Hornbuckle brings ‘Good, solid blues and rock’ to Vail
If you go ...
Where: Shakedown Bar, 304 Bridge Street, Vail.
When: 10 p.m. Thursday.
More information: Call 970-479-0556 or visit http://www.shakedownbarvail.com.
VAIL — The Hornbuckle brothers inherited their love of music from their father, the late Bobby Hornbuckle, who was a legendary Denver bluesman in the ’70s and ’80s. It was the elder Hornbuckle who tried to teach his sons, Michael and Brian, about music’s elusive “it factor” from the time they were young. The boys started performing on stage with their dad as his back-up band as preteens.
“I wasn’t yet 13 years old,” Michael said. “Playing drums for him was sometimes tough because he was hard on drummers in general. I understand better nowadays what he was trying to interpret to me after so many years of trying to analyze why on some nights ‘it’ is there and other nights ‘it’ is harder to find. The ‘it’ factor is just a feeling, or the groove, and when it becomes elusive, it seems the best way to reunite is by relaxing and not forcing it, keep things as simple as possible and it usually ends up returning.”
Michael has performed in the Denver area for the past two decades. His recent album, “Virtue & Vice,” just won a Top 25 Albums of the year in the December issue of national publication “Music Connection” and was named one of the magazine’s Top 100 Unsigned Artists of the Year.
The album also was recognized on a local level, and named Best Self-Produced CD at the recent Mile High Blues Society competition. The band will compete on a national level in Memphis this January.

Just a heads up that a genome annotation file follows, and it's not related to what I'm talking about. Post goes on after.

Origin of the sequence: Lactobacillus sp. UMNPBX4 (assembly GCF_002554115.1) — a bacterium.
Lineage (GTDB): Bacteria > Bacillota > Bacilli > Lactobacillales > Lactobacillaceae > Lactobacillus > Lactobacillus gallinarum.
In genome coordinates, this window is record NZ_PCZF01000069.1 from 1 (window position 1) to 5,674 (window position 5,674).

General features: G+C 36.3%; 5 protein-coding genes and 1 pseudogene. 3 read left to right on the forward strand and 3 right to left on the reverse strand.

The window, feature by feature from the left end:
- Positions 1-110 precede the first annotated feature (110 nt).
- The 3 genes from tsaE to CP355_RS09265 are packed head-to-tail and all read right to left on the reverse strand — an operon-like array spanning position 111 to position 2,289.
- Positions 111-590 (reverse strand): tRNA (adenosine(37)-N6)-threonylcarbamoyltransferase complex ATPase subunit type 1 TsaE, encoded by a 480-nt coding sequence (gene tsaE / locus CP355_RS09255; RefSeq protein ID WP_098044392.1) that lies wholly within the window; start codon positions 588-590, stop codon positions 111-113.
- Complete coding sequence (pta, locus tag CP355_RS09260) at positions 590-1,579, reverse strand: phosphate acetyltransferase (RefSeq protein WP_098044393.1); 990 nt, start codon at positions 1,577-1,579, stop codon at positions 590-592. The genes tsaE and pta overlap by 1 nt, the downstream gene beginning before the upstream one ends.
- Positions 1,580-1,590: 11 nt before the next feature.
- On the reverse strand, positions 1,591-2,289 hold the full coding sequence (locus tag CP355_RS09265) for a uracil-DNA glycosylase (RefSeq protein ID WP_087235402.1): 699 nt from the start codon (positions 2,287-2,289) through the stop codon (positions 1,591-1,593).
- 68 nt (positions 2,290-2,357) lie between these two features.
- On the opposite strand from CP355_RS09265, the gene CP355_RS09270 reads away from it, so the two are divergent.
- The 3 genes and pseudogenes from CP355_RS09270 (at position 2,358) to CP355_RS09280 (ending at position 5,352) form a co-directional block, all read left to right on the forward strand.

“‘Virtue & Vice’ is beautifully recorded and produced,” said Mile High Blues Society President Rick Davis. “The songs are brilliant, sad and uplifting. Blues ballads telling a story of failure, struggle and redemption. The performances are first-rate.”
The band performs a free show at Shakedown Bar in Vail Thursday night. Michael took the time to answer a few questions for the Vail Daily.
Vail Daily: What made you want to self-produce your most recent album, and how did it turn out?
Michael Hornbuckle: It simply allowed for more freedom in the creation process. Being present for every step, from the writing, preproduction, recording, mixing, etc., gave us any opportunity we needed to provide and offer input. Plus major labels weren’t exactly beating down our doors.
In my semi-humble opinion, the album turned out solid. I couldn’t be happier. The production, playing and songwriting seem to have all come together into one cohesive 16-track album of bad-assness.
VD: I assume you got your love of music from your father, but perhaps I’m wrong. Can you talk to us a little bit about your journey as a musician?
MH: If it wasn’t for my dad, I would almost surely not have picked music as a path. The love of music was already innate in me, however he was the stoke in the fire it seems.
VD: What’s on the horizon for the band that you’re excited about?
MH: We’re excited about the new venues and towns we’ve been getting to play as of late. We have some dates coming up sharing bills with Lionel Young and Hazel Miller. I’m excited, honored and privileged for the opportunity to share blues with those two.
VD: Have you performed in the Vail area before, and if so, where and when?
MH: Through the years, we’ve been through Vail, Beaver Creek, Teluride, etc. It’s been a while — a long while — so long that I couldn’t tell ya the names of the clubs or festivals or whatever they were. But we’re really looking forward returning and making it a memorable occasion.
VD: What can people expect from your show in Vail?
MH: Good, solid blues and rock. No bells and whistles.
VD: What’s a question that journalists often fail to ask but would be good for our readers to know? And be sure to answer it.
MH: I wouldn’t make it on a humility list, but if you asked me to list the guitarists that are the most on fire currently, I would put my name on the list.